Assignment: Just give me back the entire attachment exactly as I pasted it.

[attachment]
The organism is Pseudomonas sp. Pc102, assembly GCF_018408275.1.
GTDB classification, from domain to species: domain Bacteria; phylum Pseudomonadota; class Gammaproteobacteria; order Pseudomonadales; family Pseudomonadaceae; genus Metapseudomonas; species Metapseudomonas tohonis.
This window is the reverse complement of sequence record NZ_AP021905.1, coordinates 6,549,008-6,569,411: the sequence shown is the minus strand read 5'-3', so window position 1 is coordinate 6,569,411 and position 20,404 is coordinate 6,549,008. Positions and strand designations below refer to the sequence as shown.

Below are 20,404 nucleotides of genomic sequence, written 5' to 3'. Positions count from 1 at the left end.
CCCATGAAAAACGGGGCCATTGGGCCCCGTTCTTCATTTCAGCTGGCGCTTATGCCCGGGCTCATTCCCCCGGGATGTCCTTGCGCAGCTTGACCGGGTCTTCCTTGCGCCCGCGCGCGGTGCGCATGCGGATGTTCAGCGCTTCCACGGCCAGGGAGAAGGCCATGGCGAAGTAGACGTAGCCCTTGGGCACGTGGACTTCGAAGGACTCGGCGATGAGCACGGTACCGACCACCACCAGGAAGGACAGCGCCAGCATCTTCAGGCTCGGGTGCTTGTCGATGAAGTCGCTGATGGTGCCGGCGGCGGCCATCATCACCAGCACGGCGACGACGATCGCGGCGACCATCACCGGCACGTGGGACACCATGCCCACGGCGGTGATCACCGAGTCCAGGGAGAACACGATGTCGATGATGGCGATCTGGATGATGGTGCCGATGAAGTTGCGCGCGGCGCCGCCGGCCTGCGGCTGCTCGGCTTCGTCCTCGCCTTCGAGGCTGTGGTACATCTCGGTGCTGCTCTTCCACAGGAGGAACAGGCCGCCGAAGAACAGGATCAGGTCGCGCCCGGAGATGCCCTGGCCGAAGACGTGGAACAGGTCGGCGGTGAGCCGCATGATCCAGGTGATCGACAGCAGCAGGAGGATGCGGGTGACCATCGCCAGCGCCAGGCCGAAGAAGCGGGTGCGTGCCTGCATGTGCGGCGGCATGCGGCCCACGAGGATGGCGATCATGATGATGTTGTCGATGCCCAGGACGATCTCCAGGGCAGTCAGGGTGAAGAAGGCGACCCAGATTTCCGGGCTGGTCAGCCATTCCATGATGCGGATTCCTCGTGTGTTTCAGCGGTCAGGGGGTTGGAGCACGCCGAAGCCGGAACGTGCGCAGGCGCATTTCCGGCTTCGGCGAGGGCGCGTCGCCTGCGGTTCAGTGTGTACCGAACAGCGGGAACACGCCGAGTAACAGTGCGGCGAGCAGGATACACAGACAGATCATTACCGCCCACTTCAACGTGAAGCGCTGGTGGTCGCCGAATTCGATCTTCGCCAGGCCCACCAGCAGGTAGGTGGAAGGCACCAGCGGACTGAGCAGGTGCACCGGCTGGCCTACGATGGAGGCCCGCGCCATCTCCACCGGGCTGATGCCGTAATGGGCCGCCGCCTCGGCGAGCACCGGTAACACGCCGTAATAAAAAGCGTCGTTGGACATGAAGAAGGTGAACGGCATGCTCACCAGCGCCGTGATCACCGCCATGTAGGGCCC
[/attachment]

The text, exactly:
The organism is Pseudomonas sp. Pc102, assembly GCF_018408275.1.
GTDB classification, from domain to species: domain Bacteria; phylum Pseudomonadota; class Gammaproteobacteria; order Pseudomonadales; family Pseudomonadaceae; genus Metapseudomonas; species Metapseudomonas tohonis.
This window is the reverse complement of sequence record NZ_AP021905.1, coordinates 6,549,008-6,569,411: the sequence shown is the minus strand read 5'-3', so window position 1 is coordinate 6,569,411 and position 20,404 is coordinate 6,549,008. Positions and strand designations below refer to the sequence as shown.

Below are 20,404 nucleotides of genomic sequence, written 5' to 3'. Positions count from 1 at the left end.
CCCATGAAAAACGGGGCCATTGGGCCCCGTTCTTCATTTCAGCTGGCGCTTATGCCCGGGCTCATTCCCCCGGGATGTCCTTGCGCAGCTTGACCGGGTCTTCCTTGCGCCCGCGCGCGGTGCGCATGCGGATGTTCAGCGCTTCCACGGCCAGGGAGAAGGCCATGGCGAAGTAGACGTAGCCCTTGGGCACGTGGACTTCGAAGGACTCGGCGATGAGCACGGTACCGACCACCACCAGGAAGGACAGCGCCAGCATCTTCAGGCTCGGGTGCTTGTCGATGAAGTCGCTGATGGTGCCGGCGGCGGCCATCATCACCAGCACGGCGACGACGATCGCGGCGACCATCACCGGCACGTGGGACACCATGCCCACGGCGGTGATCACCGAGTCCAGGGAGAACACGATGTCGATGATGGCGATCTGGATGATGGTGCCGATGAAGTTGCGCGCGGCGCCGCCGGCCTGCGGCTGCTCGGCTTCGTCCTCGCCTTCGAGGCTGTGGTACATCTCGGTGCTGCTCTTCCACAGGAGGAACAGGCCGCCGAAGAACAGGATCAGGTCGCGCCCGGAGATGCCCTGGCCGAAGACGTGGAACAGGTCGGCGGTGAGCCGCATGATCCAGGTGATCGACAGCAGCAGGAGGATGCGGGTGACCATCGCCAGCGCCAGGCCGAAGAAGCGGGTGCGTGCCTGCATGTGCGGCGGCATGCGGCCCACGAGGATGGCGATCATGATGATGTTGTCGATGCCCAGGACGATCTCCAGGGCAGTCAGGGTGAAGAAGGCGACCCAGATTTCCGGGCTGGTCAGCCATTCCATGATGCGGATTCCTCGTGTGTTTCAGCGGTCAGGGGGTTGGAGCACGCCGAAGCCGGAACGTGCGCAGGCGCATTTCCGGCTTCGGCGAGGGCGCGTCGCCTGCGGTTCAGTGTGTACCGAACAGCGGGAACACGCCGAGTAACAGTGCGGCGAGCAGGATACACAGACAGATCATTACCGCCCACTTCAACGTGAAGCGCTGGTGGTCGCCGAATTCGATCTTCGCCAGGCCCACCAGCAGGTAGGTGGAAGGCACCAGCGGACTGAGCAGGTGCACCGGCTGGCCTACGATGGAGGCCCGCGCCATCTCCACCGGGCTGATGCCGTAATGGGCCGCCGCCTCGGCGAGCACCGGTAACACGCCGTAATAAAAAGCGTCGTTGGACATGAAGAAGGTGAACGGCATGCTCACCAGCGCCGTGATCACCGCCATGTAGGGCCC